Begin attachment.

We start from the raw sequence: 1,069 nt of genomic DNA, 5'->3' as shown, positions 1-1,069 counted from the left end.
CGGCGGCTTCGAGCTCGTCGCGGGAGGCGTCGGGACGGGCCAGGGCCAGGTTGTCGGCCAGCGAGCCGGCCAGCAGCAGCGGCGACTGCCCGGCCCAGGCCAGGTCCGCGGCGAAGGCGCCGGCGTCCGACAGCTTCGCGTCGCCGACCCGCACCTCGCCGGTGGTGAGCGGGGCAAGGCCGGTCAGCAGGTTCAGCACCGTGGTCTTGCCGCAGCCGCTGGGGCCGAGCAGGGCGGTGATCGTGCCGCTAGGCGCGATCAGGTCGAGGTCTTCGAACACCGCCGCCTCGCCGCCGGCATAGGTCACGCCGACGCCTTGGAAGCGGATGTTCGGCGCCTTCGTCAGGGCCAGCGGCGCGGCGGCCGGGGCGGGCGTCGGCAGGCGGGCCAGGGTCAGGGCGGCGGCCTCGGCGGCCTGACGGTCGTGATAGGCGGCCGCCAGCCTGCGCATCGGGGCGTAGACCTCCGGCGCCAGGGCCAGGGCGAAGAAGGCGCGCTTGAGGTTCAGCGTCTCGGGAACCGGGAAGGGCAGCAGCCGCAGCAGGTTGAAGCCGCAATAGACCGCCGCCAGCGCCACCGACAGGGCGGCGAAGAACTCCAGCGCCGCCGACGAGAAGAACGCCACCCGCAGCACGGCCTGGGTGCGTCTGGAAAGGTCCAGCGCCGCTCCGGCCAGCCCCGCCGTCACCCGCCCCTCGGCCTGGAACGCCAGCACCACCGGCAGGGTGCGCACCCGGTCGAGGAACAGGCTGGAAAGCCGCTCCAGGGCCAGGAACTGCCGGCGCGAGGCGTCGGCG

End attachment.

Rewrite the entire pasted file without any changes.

We start from the raw sequence: 1,069 nt of genomic DNA, 5'->3' as shown, positions 1-1,069 counted from the left end.
CGGCGGCTTCGAGCTCGTCGCGGGAGGCGTCGGGACGGGCCAGGGCCAGGTTGTCGGCCAGCGAGCCGGCCAGCAGCAGCGGCGACTGCCCGGCCCAGGCCAGGTCCGCGGCGAAGGCGCCGGCGTCCGACAGCTTCGCGTCGCCGACCCGCACCTCGCCGGTGGTGAGCGGGGCAAGGCCGGTCAGCAGGTTCAGCACCGTGGTCTTGCCGCAGCCGCTGGGGCCGAGCAGGGCGGTGATCGTGCCGCTAGGCGCGATCAGGTCGAGGTCTTCGAACACCGCCGCCTCGCCGCCGGCATAGGTCACGCCGACGCCTTGGAAGCGGATGTTCGGCGCCTTCGTCAGGGCCAGCGGCGCGGCGGCCGGGGCGGGCGTCGGCAGGCGGGCCAGGGTCAGGGCGGCGGCCTCGGCGGCCTGACGGTCGTGATAGGCGGCCGCCAGCCTGCGCATCGGGGCGTAGACCTCCGGCGCCAGGGCCAGGGCGAAGAAGGCGCGCTTGAGGTTCAGCGTCTCGGGAACCGGGAAGGGCAGCAGCCGCAGCAGGTTGAAGCCGCAATAGACCGCCGCCAGCGCCACCGACAGGGCGGCGAAGAACTCCAGCGCCGCCGACGAGAAGAACGCCACCCGCAGCACGGCCTGGGTGCGTCTGGAAAGGTCCAGCGCCGCTCCGGCCAGCCCCGCCGTCACCCGCCCCTCGGCCTGGAACGCCAGCACCACCGGCAGGGTGCGCACCCGGTCGAGGAACAGGCTGGAAAGCCGCTCCAGGGCCAGGAACTGCCGGCGCGAGGCGTCGGCG